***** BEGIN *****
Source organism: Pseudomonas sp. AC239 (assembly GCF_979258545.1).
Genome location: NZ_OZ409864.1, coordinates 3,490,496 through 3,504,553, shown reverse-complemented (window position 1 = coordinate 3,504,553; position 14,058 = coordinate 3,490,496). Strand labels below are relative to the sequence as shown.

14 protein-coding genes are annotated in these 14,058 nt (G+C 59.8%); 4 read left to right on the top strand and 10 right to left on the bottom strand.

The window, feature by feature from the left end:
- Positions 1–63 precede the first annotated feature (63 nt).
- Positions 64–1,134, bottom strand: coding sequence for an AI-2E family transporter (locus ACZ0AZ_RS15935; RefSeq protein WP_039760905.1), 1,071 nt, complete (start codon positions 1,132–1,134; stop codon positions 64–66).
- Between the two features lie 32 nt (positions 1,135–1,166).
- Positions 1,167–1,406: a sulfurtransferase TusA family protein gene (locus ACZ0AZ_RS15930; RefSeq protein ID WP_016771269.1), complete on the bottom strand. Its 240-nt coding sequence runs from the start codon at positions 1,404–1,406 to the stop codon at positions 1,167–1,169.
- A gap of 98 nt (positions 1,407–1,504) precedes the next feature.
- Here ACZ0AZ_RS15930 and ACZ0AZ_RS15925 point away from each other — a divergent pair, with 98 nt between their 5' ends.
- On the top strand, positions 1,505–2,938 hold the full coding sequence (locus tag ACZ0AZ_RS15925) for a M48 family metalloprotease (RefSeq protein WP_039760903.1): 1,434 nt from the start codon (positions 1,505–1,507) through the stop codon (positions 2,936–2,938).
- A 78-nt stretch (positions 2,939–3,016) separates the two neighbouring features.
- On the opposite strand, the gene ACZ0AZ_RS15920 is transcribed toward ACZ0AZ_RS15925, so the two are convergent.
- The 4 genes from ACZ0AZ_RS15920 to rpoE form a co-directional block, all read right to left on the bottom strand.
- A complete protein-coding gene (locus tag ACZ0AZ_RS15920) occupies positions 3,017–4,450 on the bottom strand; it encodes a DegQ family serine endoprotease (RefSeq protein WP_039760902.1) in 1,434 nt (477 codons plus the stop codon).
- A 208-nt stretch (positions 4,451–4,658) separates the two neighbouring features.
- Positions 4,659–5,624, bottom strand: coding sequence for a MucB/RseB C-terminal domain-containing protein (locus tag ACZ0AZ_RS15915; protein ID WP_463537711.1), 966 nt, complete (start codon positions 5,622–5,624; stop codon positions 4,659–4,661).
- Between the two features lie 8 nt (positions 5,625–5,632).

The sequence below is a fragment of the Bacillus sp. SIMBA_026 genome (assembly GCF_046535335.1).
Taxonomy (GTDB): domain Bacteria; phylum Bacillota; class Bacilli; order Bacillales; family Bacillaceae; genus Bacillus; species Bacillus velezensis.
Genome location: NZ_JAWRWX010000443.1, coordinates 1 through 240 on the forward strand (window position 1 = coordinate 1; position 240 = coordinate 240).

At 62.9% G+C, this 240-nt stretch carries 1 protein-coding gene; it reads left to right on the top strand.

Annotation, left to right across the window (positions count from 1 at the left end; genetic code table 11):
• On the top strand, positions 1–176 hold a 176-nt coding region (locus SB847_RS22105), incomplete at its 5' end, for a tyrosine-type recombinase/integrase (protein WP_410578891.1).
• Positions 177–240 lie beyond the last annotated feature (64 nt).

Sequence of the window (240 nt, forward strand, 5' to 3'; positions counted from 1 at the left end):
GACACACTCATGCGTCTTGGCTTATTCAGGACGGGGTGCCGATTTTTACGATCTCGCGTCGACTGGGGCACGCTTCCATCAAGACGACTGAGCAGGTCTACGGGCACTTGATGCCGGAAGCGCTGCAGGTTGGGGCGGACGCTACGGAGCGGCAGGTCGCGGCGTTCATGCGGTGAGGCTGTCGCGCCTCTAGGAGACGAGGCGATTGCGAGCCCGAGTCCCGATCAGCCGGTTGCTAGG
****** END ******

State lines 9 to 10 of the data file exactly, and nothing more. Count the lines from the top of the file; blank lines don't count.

- A gap of 98 nt (positions 1,407–1,504) precedes the next feature.
- Here ACZ0AZ_RS15930 and ACZ0AZ_RS15925 point away from each other — a divergent pair, with 98 nt between their 5' ends.